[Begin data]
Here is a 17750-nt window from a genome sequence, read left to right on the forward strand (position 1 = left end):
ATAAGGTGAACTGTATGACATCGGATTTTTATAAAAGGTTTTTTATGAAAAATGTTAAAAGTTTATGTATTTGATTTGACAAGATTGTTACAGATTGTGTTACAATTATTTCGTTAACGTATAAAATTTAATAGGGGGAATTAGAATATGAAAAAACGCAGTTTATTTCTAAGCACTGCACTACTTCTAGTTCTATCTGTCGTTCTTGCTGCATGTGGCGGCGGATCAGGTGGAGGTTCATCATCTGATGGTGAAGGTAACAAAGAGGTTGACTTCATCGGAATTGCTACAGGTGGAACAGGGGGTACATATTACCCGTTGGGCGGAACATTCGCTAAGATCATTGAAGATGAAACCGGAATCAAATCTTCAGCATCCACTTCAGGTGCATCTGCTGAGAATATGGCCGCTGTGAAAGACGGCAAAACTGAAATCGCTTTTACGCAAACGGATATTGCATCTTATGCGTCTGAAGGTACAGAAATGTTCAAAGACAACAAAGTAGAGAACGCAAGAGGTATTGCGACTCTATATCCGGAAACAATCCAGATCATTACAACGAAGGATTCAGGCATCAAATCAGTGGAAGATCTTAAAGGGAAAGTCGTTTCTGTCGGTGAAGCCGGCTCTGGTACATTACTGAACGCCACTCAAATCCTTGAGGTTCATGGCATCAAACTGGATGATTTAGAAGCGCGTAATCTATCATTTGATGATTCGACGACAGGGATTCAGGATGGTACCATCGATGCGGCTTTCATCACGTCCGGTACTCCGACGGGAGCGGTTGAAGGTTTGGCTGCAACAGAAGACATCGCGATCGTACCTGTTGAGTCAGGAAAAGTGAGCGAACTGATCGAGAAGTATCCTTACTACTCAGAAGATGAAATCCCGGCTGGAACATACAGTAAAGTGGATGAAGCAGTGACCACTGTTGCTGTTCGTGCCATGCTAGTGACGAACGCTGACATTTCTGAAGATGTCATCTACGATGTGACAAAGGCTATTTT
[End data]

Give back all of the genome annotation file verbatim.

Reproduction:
Here is a 17750-nt window from a genome sequence, read left to right on the forward strand (position 1 = left end):
ATAAGGTGAACTGTATGACATCGGATTTTTATAAAAGGTTTTTTATGAAAAATGTTAAAAGTTTATGTATTTGATTTGACAAGATTGTTACAGATTGTGTTACAATTATTTCGTTAACGTATAAAATTTAATAGGGGGAATTAGAATATGAAAAAACGCAGTTTATTTCTAAGCACTGCACTACTTCTAGTTCTATCTGTCGTTCTTGCTGCATGTGGCGGCGGATCAGGTGGAGGTTCATCATCTGATGGTGAAGGTAACAAAGAGGTTGACTTCATCGGAATTGCTACAGGTGGAACAGGGGGTACATATTACCCGTTGGGCGGAACATTCGCTAAGATCATTGAAGATGAAACCGGAATCAAATCTTCAGCATCCACTTCAGGTGCATCTGCTGAGAATATGGCCGCTGTGAAAGACGGCAAAACTGAAATCGCTTTTACGCAAACGGATATTGCATCTTATGCGTCTGAAGGTACAGAAATGTTCAAAGACAACAAAGTAGAGAACGCAAGAGGTATTGCGACTCTATATCCGGAAACAATCCAGATCATTACAACGAAGGATTCAGGCATCAAATCAGTGGAAGATCTTAAAGGGAAAGTCGTTTCTGTCGGTGAAGCCGGCTCTGGTACATTACTGAACGCCACTCAAATCCTTGAGGTTCATGGCATCAAACTGGATGATTTAGAAGCGCGTAATCTATCATTTGATGATTCGACGACAGGGATTCAGGATGGTACCATCGATGCGGCTTTCATCACGTCCGGTACTCCGACGGGAGCGGTTGAAGGTTTGGCTGCAACAGAAGACATCGCGATCGTACCTGTTGAGTCAGGAAAAGTGAGCGAACTGATCGAGAAGTATCCTTACTACTCAGAAGATGAAATCCCGGCTGGAACATACAGTAAAGTGGATGAAGCAGTGACCACTGTTGCTGTTCGTGCCATGCTAGTGACGAACGCTGACATTTCTGAAGATGTCATCTACGATGTGACAAAGGCTATTTT